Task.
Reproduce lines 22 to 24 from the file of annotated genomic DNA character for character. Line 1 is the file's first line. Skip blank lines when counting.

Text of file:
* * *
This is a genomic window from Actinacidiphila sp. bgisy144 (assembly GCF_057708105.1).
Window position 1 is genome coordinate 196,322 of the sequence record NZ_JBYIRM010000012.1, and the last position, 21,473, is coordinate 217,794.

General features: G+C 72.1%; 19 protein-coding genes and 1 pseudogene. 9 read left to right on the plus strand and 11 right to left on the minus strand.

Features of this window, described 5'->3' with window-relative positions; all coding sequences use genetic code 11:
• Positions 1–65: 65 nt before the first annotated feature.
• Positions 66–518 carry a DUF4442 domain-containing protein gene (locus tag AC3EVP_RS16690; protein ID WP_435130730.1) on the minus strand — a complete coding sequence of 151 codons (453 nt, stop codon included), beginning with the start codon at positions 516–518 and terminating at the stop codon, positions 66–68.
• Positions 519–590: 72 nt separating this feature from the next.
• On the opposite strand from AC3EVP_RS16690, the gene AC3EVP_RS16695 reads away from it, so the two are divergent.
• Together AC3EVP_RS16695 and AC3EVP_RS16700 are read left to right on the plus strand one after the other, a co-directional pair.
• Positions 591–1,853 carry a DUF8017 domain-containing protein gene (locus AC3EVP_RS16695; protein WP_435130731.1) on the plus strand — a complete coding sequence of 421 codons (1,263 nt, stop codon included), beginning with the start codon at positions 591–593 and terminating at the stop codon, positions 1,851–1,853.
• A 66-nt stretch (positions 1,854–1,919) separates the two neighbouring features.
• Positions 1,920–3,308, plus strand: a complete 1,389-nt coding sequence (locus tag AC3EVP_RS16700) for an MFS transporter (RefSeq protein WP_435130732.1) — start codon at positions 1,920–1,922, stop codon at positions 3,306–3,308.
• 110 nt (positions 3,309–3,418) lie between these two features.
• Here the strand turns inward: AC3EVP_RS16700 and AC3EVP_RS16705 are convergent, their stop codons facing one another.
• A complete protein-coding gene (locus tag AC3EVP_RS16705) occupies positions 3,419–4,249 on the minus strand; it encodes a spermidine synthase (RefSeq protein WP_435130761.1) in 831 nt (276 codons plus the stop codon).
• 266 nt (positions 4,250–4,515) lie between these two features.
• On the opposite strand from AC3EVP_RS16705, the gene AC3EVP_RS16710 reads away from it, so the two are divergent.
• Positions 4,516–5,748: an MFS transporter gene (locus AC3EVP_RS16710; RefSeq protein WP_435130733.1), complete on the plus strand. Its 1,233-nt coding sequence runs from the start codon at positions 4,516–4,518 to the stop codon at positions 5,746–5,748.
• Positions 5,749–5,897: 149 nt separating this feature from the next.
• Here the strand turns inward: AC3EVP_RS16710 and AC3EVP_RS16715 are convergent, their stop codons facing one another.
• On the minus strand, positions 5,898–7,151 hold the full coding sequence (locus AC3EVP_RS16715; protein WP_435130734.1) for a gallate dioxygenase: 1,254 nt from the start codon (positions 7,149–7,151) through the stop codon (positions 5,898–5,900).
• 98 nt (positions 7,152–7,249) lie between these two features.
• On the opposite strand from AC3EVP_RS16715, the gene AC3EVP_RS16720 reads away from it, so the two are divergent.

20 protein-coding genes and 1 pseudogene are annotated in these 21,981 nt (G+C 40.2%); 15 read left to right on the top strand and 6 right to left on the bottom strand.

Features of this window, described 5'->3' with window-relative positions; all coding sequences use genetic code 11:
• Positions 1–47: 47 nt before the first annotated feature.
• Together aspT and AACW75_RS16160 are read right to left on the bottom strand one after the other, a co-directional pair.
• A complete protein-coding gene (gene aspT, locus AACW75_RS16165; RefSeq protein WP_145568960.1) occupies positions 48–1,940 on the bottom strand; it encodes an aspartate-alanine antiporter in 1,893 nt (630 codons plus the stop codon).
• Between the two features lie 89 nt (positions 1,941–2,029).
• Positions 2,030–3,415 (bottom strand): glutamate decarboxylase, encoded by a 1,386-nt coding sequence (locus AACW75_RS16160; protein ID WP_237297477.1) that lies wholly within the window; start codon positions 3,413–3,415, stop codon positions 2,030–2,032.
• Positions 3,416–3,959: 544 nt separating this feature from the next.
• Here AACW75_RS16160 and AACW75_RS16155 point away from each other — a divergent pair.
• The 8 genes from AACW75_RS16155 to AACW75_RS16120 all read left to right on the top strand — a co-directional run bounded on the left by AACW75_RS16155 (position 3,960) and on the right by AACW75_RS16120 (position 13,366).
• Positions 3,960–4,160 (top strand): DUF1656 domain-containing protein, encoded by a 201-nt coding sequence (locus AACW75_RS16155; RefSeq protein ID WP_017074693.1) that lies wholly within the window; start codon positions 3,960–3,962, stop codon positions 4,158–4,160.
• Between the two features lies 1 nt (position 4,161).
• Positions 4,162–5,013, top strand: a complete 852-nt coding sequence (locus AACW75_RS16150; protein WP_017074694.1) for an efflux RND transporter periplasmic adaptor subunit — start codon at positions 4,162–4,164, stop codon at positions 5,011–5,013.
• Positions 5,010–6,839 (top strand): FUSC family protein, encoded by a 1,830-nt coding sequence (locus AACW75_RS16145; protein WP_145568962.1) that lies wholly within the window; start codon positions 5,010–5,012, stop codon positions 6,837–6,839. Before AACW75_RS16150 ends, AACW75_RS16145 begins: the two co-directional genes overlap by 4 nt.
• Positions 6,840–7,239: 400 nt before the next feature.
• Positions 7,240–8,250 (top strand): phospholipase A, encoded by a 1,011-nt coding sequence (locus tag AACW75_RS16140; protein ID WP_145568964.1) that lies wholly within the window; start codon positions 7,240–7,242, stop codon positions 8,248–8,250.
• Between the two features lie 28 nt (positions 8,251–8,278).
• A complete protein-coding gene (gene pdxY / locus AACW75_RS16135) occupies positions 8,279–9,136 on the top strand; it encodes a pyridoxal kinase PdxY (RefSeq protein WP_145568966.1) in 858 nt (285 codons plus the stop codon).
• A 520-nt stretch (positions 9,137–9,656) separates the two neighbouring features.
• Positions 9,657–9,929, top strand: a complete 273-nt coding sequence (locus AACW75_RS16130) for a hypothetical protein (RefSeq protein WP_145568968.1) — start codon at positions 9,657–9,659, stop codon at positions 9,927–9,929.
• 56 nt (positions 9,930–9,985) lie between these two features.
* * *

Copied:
• 98 nt (positions 7,152–7,249) lie between these two features.
• On the opposite strand from AC3EVP_RS16715, the gene AC3EVP_RS16720 reads away from it, so the two are divergent.

20 protein-coding genes and 1 pseudogene are annotated in these 21,981 nt (G+C 40.2%); 15 read left to right on the top strand and 6 right to left on the bottom strand.